Tools for Shaping Metal
The Voice: Hey, Kevin. What are you doing?
Kevin Caron: I'm pounding metal for a sculpture I'm working on. Would you like to know how to shape things?
The Voice: Yeah!
Kevin Caron: Come here. I'll show you. There are lots of different options.
If you want to bend or shape something, you've got anvils. Nice, flat surface. You want to pound something flat: get a nice 90-degree edge on something or you just want to peen it over a little bit, anvils have that nice, rounded horn that you can work with.
This is an old farrier's anvil; used for shaping the horseshoes. I got it out of a blacksmithing school that went bankrupt here in town. These are called hardy holes. This is a little shaping hardy for rounding things over.
It's got a nice, different tapered shape on it with a different shape to the crown of it. This shape on the bottom of the post won't fit this anvil, so I made another post that fits down inside here. Now it's at a nice work height for me here inside the studio. It's the right height where I can see, with a light right above me.
The Voice: Show us what that would look like, Kev.
Kevin Caron: That brings us to the different hammers. This is a small blacksmith hammer for pounding on hot metal or coming over to this surface and getting a lot of work done quickly.
The Voice: What is that you were pounding on?
Kevin Caron: Oh, this thing? This is actually the cut-off bottom of a compressed gas bottle. I used the top half to make a sound sculpture. Well, the bottom half was just sitting out there in the back yard, and it occurred to me that I could use that nice concave shape to create metal art, especially when I want to get that curve going in four directions all at once.
I do my rough shaping on here, then go to the air shaper and do all my finish shaping. I can smooth things out, get it done. It might take four or five blows with a big hammer to get my rough shape started, rather than spend 15 or 20 minutes on the air shaper trying to hammer it all together.
So, that's just a good, rough way to start. Get yourself one of these old steel gas tanks; weld all these little pock marks and grind it all nice and smooth. Once you get that all smoothed off, it'll do a really nice job; it'll give you a really nice shape after awhile.
Let's look at the different sized hammers: blacksmithing hammers, ball peen hammers for machine work, such as working on cars. They work great on metal as well.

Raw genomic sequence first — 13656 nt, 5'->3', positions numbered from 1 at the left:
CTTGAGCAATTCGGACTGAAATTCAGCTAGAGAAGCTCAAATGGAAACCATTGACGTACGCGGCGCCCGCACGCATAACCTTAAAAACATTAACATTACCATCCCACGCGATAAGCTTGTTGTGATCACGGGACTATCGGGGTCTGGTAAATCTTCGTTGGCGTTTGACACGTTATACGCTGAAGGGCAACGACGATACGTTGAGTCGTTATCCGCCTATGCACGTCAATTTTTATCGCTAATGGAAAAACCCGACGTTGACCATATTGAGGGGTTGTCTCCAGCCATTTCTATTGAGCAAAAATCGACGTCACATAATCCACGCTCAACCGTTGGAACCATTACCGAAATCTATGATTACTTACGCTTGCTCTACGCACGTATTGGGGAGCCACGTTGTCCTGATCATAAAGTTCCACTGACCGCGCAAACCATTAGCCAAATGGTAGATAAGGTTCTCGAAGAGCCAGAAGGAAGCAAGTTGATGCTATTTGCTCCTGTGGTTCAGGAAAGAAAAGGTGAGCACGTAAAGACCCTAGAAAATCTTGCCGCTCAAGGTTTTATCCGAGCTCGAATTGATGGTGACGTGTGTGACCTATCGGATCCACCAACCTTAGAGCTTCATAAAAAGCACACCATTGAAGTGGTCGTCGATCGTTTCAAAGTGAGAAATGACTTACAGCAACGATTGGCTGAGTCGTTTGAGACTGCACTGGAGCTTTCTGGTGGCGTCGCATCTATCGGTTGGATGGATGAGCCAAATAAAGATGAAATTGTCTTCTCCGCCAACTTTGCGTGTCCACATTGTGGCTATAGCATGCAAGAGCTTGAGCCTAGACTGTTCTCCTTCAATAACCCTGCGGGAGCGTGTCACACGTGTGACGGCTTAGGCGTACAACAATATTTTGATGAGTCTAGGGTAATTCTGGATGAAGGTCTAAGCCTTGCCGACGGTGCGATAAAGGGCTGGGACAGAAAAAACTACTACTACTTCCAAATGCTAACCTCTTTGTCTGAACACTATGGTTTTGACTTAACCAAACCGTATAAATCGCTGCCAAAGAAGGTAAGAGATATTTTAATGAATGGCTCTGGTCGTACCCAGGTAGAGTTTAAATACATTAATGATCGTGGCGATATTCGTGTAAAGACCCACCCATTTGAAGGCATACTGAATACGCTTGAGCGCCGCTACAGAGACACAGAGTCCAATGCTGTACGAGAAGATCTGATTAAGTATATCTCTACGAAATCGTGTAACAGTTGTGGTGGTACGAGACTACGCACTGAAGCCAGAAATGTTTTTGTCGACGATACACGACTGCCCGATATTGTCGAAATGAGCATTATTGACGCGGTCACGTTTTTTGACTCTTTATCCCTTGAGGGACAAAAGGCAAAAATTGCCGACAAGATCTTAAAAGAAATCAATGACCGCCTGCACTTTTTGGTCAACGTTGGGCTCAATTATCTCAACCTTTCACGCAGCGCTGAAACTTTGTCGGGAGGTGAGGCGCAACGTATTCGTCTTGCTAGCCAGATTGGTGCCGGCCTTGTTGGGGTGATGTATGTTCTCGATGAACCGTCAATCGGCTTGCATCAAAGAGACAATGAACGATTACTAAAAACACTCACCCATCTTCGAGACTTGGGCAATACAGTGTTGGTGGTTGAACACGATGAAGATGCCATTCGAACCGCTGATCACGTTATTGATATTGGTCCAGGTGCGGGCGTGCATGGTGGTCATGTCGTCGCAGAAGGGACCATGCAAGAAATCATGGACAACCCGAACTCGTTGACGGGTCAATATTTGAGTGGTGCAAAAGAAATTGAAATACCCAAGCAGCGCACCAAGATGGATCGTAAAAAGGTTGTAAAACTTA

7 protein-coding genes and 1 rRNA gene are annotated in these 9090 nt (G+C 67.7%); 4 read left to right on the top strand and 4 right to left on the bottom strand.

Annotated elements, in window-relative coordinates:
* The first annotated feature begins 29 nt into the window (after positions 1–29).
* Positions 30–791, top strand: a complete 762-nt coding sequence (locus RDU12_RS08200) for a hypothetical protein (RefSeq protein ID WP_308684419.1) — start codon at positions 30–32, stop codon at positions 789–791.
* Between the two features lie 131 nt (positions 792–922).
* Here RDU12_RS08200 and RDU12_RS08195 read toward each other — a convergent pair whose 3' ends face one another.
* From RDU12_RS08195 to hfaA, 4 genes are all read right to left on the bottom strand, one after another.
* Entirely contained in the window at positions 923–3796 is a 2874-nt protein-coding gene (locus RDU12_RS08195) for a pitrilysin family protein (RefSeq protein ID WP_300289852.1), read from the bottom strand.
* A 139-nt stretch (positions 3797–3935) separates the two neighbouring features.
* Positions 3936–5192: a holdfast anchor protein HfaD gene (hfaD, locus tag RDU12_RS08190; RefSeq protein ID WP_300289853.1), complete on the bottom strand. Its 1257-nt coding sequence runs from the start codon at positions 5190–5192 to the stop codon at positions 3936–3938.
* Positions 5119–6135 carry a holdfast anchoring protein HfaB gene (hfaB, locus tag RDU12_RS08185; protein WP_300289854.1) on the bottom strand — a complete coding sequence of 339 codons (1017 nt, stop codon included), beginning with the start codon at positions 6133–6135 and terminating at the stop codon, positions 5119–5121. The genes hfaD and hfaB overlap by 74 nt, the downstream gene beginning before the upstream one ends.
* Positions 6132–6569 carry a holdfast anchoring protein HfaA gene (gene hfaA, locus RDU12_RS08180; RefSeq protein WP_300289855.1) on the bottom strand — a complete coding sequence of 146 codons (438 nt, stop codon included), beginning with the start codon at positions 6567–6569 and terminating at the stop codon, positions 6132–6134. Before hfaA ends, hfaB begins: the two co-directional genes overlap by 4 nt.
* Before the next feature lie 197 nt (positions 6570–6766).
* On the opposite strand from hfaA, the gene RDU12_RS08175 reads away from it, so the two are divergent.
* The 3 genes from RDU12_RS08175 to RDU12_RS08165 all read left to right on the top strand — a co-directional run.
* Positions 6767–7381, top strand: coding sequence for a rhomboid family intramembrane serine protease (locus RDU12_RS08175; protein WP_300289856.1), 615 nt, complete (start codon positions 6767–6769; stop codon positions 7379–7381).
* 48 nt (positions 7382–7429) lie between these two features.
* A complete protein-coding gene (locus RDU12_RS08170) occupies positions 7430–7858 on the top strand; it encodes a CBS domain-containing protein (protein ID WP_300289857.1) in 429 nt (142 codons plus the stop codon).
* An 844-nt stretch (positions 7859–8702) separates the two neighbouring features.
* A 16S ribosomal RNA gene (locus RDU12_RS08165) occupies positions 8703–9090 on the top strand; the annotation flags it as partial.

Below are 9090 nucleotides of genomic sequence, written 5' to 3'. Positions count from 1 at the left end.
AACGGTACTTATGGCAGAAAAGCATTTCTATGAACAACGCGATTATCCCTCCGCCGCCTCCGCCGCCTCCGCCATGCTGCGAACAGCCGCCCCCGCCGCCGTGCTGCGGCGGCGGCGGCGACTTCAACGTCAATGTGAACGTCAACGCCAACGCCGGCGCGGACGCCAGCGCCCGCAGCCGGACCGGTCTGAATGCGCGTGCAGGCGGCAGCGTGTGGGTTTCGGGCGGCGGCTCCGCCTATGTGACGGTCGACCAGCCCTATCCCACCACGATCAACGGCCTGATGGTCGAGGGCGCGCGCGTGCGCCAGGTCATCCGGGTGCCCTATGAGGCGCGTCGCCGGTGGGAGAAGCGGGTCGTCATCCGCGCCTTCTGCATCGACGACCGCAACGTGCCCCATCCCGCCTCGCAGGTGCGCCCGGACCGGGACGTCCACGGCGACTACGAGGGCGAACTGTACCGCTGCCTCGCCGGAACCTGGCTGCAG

This is a flattening hammer. It's got a nice, flat surface on it, nice square edges. It's used straight down on top of the anvil to smooth something off. If you get your curve wrong and want to take a little bit of that shape out, it smoothes it right off; gets it nice and flat. It doesn't normally leave hammer marks as long as you hit flat down on that metal. If you catch it at an edge, it'll leave a little hammer mark in it; then you'll need to grind those out.
There are also rubber mallets; all different kinds of tools you can use to shape metal.
This is a little finishing hammer. I think that's what it's called. The little pick on the end is for when you want to get right down into a curve or something like that. It's a nice, light hammer, so you don't make a big bend if you don't want to. You can just throw a piece of metal up here, work that edge over; shape it around. If you get a little too much, then just shape it back the other way. It's a great stress-reliever.
You can do a lot of your rough shaping here, then go to the air shaper and finish it off. You can also take off your little hammer marks with the air shaper; do planishing work. That's what it is: taking off hammer marks.
There are many different ways to shape metal. You've just got to have tools, or the brains. If you don't have the tools, figure out a different way to do it. If you want to make a curve, go get a rim off a car. Bend it around the rim. Improvise. That's what I do.
I've got to go back to work. See you later.
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